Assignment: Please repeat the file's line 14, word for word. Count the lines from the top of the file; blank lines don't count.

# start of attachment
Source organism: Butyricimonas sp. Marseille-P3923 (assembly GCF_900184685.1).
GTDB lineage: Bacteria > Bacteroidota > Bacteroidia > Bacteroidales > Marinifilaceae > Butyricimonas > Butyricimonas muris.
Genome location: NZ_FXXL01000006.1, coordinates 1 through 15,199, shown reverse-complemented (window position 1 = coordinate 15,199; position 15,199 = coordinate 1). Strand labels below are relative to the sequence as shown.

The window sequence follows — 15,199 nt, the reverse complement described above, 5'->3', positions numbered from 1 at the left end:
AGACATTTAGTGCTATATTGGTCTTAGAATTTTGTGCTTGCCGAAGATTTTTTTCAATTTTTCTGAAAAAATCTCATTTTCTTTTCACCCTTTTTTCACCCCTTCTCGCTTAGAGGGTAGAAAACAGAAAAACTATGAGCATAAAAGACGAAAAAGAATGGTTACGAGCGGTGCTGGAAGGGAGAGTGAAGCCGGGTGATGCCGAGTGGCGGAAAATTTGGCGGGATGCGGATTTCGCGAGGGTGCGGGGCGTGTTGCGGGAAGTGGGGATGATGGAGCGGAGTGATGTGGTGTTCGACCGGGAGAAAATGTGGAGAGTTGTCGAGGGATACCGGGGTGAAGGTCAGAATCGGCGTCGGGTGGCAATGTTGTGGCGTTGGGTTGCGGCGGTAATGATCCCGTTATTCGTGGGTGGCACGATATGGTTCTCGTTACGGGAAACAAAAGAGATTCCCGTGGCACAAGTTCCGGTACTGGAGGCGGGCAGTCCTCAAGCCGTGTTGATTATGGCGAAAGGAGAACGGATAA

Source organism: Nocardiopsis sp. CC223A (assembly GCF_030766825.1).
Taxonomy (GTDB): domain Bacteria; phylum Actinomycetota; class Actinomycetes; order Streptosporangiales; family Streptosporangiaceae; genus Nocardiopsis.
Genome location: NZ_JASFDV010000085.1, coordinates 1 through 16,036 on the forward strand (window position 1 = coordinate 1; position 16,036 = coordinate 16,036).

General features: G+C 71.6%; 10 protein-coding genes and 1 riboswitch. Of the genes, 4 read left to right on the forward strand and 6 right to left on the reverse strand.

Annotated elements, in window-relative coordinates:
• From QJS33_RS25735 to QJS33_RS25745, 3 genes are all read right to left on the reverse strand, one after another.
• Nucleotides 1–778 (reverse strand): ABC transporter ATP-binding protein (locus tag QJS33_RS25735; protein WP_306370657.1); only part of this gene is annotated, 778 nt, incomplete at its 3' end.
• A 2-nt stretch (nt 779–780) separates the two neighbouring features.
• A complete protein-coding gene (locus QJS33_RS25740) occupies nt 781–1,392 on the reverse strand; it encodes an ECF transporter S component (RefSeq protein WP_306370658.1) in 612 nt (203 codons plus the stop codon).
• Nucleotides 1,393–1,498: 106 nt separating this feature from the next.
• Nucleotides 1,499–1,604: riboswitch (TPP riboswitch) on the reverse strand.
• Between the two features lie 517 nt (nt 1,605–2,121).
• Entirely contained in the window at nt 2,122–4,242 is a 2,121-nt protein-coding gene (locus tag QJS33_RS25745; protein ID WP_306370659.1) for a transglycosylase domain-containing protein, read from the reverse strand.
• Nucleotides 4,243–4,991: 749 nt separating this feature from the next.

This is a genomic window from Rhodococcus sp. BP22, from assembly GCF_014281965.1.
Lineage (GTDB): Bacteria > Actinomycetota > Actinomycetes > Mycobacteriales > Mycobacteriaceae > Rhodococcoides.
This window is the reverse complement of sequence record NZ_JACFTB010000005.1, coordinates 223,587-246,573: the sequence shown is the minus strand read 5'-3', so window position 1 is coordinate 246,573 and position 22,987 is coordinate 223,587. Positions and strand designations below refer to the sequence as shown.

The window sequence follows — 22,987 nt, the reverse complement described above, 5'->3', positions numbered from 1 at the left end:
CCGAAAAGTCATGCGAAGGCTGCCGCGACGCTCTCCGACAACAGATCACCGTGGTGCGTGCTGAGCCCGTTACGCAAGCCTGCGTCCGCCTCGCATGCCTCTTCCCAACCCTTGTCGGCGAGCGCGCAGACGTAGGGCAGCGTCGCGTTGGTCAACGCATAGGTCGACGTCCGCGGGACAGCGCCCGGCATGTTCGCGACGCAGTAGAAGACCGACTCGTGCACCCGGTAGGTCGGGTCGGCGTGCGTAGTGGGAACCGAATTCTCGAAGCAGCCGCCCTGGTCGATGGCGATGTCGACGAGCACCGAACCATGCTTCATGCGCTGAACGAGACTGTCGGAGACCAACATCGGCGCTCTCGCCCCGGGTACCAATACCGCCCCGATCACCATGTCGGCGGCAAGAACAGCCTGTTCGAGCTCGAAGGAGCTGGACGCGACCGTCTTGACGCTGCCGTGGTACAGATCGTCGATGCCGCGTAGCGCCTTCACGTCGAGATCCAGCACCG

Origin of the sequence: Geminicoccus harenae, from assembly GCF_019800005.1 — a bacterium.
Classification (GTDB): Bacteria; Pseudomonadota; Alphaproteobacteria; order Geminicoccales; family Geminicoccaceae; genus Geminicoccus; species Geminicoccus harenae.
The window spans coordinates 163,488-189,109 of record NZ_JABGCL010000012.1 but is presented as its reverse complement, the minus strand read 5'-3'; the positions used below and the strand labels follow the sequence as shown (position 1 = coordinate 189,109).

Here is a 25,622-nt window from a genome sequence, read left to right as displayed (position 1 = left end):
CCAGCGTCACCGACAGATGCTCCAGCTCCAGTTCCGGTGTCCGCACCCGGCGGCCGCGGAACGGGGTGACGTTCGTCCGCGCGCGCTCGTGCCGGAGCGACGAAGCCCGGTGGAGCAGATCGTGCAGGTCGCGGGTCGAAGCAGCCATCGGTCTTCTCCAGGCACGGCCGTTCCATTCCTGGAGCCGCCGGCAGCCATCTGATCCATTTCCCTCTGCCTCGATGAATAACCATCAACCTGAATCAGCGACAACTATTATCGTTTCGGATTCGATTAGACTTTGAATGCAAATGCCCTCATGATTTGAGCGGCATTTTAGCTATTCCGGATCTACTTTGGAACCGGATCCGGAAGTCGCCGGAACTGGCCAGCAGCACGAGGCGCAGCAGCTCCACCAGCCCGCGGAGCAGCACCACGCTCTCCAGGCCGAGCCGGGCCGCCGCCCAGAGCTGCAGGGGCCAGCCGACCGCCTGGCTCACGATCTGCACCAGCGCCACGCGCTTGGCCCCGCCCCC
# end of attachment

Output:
• A complete protein-coding gene (locus QJS33_RS25740) occupies nt 781–1,392 on the reverse strand; it encodes an ECF transporter S component (RefSeq protein WP_306370658.1) in 612 nt (203 codons plus the stop codon).